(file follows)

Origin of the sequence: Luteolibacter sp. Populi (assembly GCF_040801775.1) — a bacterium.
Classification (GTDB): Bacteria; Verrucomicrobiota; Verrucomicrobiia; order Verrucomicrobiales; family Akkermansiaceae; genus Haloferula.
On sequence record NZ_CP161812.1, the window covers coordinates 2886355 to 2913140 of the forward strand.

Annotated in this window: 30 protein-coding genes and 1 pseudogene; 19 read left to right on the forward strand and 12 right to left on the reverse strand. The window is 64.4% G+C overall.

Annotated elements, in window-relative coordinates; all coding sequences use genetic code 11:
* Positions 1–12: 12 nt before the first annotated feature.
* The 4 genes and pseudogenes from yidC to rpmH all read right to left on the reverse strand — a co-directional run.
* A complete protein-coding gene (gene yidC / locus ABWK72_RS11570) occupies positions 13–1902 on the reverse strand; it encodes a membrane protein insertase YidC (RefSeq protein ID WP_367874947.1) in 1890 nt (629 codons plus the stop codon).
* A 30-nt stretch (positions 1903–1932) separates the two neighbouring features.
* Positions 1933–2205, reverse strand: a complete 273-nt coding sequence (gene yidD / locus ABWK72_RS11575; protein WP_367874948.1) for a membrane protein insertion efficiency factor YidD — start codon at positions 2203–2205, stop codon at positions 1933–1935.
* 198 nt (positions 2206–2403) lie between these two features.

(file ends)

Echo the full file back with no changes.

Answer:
Origin of the sequence: Luteolibacter sp. Populi (assembly GCF_040801775.1) — a bacterium.
Classification (GTDB): Bacteria; Verrucomicrobiota; Verrucomicrobiia; order Verrucomicrobiales; family Akkermansiaceae; genus Haloferula.
On sequence record NZ_CP161812.1, the window covers coordinates 2886355 to 2913140 of the forward strand.

Annotated in this window: 30 protein-coding genes and 1 pseudogene; 19 read left to right on the forward strand and 12 right to left on the reverse strand. The window is 64.4% G+C overall.

Annotated elements, in window-relative coordinates; all coding sequences use genetic code 11:
* Positions 1–12: 12 nt before the first annotated feature.
* The 4 genes and pseudogenes from yidC to rpmH all read right to left on the reverse strand — a co-directional run.
* A complete protein-coding gene (gene yidC / locus ABWK72_RS11570) occupies positions 13–1902 on the reverse strand; it encodes a membrane protein insertase YidC (RefSeq protein ID WP_367874947.1) in 1890 nt (629 codons plus the stop codon).
* A 30-nt stretch (positions 1903–1932) separates the two neighbouring features.
* Positions 1933–2205, reverse strand: a complete 273-nt coding sequence (gene yidD / locus ABWK72_RS11575; protein WP_367874948.1) for a membrane protein insertion efficiency factor YidD — start codon at positions 2203–2205, stop codon at positions 1933–1935.
* 198 nt (positions 2206–2403) lie between these two features.